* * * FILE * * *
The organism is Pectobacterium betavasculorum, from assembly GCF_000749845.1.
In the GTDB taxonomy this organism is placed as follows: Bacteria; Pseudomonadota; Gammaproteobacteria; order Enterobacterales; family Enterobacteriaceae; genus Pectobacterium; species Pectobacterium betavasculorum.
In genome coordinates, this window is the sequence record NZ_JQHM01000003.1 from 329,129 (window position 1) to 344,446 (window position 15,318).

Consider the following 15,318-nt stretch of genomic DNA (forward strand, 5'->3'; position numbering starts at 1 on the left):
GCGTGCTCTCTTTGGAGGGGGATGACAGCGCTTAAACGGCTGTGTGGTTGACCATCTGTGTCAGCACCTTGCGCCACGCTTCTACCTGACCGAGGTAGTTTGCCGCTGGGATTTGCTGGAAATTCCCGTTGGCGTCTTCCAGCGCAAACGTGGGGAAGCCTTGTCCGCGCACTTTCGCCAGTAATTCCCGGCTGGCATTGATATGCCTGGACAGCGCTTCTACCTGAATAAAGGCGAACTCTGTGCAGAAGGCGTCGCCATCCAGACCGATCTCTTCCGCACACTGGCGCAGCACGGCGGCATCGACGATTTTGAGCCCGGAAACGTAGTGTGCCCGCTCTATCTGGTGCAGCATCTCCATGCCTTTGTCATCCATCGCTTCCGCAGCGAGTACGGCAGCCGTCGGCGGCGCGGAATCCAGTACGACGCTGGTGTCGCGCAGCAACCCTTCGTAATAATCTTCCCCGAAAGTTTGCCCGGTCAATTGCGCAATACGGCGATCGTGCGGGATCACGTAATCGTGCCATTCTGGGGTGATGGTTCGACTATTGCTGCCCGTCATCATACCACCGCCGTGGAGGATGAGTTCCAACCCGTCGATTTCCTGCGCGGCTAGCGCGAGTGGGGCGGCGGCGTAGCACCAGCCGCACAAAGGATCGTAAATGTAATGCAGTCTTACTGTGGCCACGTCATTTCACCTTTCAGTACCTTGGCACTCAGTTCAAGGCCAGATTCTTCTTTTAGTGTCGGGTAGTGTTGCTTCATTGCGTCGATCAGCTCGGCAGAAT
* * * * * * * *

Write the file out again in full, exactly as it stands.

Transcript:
The organism is Pectobacterium betavasculorum, from assembly GCF_000749845.1.
In the GTDB taxonomy this organism is placed as follows: Bacteria; Pseudomonadota; Gammaproteobacteria; order Enterobacterales; family Enterobacteriaceae; genus Pectobacterium; species Pectobacterium betavasculorum.
In genome coordinates, this window is the sequence record NZ_JQHM01000003.1 from 329,129 (window position 1) to 344,446 (window position 15,318).

Consider the following 15,318-nt stretch of genomic DNA (forward strand, 5'->3'; position numbering starts at 1 on the left):
GCGTGCTCTCTTTGGAGGGGGATGACAGCGCTTAAACGGCTGTGTGGTTGACCATCTGTGTCAGCACCTTGCGCCACGCTTCTACCTGACCGAGGTAGTTTGCCGCTGGGATTTGCTGGAAATTCCCGTTGGCGTCTTCCAGCGCAAACGTGGGGAAGCCTTGTCCGCGCACTTTCGCCAGTAATTCCCGGCTGGCATTGATATGCCTGGACAGCGCTTCTACCTGAATAAAGGCGAACTCTGTGCAGAAGGCGTCGCCATCCAGACCGATCTCTTCCGCACACTGGCGCAGCACGGCGGCATCGACGATTTTGAGCCCGGAAACGTAGTGTGCCCGCTCTATCTGGTGCAGCATCTCCATGCCTTTGTCATCCATCGCTTCCGCAGCGAGTACGGCAGCCGTCGGCGGCGCGGAATCCAGTACGACGCTGGTGTCGCGCAGCAACCCTTCGTAATAATCTTCCCCGAAAGTTTGCCCGGTCAATTGCGCAATACGGCGATCGTGCGGGATCACGTAATCGTGCCATTCTGGGGTGATGGTTCGACTATTGCTGCCCGTCATCATACCACCGCCGTGGAGGATGAGTTCCAACCCGTCGATTTCCTGCGCGGCTAGCGCGAGTGGGGCGGCGGCGTAGCACCAGCCGCACAAAGGATCGTAAATGTAATGCAGTCTTACTGTGGCCACGTCATTTCACCTTTCAGTACCTTGGCACTCAGTTCAAGGCCAGATTCTTCTTTTAGTGTCGGGTAGTGTTGCTTCATTGCGTCGATCAGCTCGGCAGAAT